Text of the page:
This past week has been about numbers. How many people could ultimately be infected by COVID-19, and how many will die. The numbers as they are look grim, but not as grim as they could have been had a majority of people not started physical distancing, or abiding by the various closure orders.
Ontario finally got it right when it released all the projected numbers on April 3rd. Stark numbers that there could be up to 80,000 people infected by the end of April, and just under 1,600 dead from COVID-19. That is down from 300,000 infections and 6,000 deaths had no restrictions been implemented. More restrictions may lower those numbers even more. Transparency in numbers is just as important as announcing restrictions. Sadly this type of leadership and honest dialogue has not come from the federal government. At the local level, we get a mixed bag of information from the Eastern Ontario Health Unit.
Test results have been slow to come in, due to the provincial testing backlog, but is improving. As of April 6th, 42 people have been infected with COVID-19 in the EOHU region, 16 of which are marked as recovered, one is currently hospitalized. Most of those cases are from travel. The EOHU has been all over the place with numbers. First it showed every case, with location, then reduced the numbers to an overall graph. After backlash from many media in the region, it is now working to put back some of the demographics. Accurate numbers help bring home the message that people need to follow the restrictions put in place to help lessen the spread of COVID-19.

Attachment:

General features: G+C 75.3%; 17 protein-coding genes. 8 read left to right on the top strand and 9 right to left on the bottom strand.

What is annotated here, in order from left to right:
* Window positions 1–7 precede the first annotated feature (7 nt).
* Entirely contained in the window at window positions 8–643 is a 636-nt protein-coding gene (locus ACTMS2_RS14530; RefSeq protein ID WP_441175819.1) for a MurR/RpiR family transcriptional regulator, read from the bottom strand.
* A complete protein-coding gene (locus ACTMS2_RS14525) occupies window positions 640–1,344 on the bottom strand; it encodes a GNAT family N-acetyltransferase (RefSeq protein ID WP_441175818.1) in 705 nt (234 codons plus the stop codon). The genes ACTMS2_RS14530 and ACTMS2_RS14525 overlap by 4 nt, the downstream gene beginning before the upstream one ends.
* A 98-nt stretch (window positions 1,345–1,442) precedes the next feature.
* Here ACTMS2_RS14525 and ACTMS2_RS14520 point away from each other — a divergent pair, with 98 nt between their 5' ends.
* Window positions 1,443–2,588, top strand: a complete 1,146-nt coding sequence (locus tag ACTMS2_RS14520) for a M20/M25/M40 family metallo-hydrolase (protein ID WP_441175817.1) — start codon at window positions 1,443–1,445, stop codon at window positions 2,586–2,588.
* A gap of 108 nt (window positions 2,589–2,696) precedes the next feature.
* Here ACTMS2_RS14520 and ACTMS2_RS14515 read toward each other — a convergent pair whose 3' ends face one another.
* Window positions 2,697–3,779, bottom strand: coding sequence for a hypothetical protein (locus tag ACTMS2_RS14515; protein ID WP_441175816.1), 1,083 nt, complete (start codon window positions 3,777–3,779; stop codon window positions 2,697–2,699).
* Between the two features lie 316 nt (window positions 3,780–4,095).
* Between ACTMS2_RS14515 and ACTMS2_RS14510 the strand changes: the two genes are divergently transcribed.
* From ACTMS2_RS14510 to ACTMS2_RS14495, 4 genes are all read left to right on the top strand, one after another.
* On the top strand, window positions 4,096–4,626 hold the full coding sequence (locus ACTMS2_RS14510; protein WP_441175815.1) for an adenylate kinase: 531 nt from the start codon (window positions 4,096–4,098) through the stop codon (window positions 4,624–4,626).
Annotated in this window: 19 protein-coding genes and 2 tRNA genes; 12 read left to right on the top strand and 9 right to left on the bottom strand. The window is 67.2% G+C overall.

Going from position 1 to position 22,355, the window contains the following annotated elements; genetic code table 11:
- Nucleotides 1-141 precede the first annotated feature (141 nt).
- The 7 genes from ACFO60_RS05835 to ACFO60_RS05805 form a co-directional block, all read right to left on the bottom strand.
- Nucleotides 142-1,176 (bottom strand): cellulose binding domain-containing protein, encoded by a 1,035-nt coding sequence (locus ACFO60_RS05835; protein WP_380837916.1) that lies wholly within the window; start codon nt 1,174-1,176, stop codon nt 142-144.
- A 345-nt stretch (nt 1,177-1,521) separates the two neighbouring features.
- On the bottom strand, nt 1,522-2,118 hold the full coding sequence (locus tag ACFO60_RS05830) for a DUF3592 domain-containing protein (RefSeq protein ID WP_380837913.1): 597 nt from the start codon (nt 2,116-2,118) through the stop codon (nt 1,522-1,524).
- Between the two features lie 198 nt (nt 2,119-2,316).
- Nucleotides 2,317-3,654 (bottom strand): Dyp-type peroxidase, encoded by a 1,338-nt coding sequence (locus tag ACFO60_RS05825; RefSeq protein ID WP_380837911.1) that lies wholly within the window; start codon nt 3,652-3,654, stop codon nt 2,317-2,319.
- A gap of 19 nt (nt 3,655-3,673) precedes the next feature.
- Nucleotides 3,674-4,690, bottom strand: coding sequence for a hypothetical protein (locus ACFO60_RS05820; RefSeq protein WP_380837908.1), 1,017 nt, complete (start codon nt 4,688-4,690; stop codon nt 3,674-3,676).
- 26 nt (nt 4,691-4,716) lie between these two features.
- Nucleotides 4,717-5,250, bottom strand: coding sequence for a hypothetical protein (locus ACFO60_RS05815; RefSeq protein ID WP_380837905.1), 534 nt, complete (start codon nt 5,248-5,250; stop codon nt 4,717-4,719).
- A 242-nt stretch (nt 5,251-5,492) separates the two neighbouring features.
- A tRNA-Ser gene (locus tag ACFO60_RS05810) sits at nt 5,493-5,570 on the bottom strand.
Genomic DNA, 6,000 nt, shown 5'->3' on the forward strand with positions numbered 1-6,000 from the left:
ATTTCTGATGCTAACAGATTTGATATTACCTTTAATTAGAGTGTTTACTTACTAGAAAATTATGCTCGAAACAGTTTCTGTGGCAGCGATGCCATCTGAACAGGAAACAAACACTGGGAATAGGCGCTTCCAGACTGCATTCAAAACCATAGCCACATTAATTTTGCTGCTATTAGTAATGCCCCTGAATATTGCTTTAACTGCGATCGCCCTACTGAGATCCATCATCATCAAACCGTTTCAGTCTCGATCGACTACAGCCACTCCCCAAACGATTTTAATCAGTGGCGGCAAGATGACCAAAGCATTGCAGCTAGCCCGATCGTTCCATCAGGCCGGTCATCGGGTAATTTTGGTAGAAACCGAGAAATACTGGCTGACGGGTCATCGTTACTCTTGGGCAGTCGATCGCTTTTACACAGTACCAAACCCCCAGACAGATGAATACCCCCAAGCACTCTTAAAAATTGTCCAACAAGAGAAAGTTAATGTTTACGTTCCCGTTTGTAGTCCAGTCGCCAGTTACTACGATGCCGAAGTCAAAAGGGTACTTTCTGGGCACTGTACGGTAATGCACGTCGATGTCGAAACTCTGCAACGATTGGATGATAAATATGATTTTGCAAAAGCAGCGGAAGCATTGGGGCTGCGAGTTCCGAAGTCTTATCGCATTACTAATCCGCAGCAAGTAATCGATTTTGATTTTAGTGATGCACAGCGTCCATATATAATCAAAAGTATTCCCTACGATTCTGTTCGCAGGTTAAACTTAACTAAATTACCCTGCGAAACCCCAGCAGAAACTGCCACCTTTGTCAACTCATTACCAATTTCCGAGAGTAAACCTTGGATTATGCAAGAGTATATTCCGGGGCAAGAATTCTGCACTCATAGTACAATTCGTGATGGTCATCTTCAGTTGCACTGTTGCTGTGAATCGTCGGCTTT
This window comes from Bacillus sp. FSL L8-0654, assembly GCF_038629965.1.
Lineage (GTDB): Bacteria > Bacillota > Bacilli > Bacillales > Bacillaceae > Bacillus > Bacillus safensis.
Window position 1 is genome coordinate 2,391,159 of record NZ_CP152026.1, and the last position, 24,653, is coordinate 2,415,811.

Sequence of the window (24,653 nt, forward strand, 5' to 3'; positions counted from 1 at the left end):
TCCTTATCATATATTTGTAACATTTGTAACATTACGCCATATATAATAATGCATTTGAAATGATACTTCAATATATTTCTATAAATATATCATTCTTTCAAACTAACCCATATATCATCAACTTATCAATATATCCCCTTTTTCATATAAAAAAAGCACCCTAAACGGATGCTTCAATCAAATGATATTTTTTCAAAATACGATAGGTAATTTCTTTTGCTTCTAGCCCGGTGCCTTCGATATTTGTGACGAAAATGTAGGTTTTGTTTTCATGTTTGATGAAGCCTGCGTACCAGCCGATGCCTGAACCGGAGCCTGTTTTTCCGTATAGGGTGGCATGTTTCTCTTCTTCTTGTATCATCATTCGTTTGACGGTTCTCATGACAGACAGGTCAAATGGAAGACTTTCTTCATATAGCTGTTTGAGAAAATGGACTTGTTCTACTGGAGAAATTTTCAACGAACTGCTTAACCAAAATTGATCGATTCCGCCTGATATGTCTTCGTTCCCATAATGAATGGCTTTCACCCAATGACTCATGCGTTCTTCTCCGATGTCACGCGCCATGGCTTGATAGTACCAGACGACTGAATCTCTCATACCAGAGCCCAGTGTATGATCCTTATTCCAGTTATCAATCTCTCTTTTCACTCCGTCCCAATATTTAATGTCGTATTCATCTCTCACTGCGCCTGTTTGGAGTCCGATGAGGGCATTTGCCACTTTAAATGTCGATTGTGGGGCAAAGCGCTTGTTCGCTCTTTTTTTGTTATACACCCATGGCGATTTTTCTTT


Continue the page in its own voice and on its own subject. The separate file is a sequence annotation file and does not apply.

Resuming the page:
But there is another issue which puts the people in this region at great risk. Through The Leader’s own investigation, later confirmed by the EOHU, there are only 16 acute care beds in the region: Cornwall has 12; Winchester has four. The health unit says plans are underway to expand the number of beds and says there are more ventilators in the region than 16. Officials can’t say how many because they don’t know.
An outbreak of COVID-19 in a long-term care home similar to the tragic reports out of Bobcaygon where 24 people have died, would quickly overwhelm the health care system in our region. With the aging demographics of Eastern Ontario, a large-scale outbreak of COVID-19 will be devastating.
Numbers show the true extent of threats. Numbers do matter. In dealing with COVID-19, numbers are literally a matter of life or death.
*Note – Numbers used in this editorial were current to when it was originally published in The Leader’s print edition April 8th and may not reflect current numbers.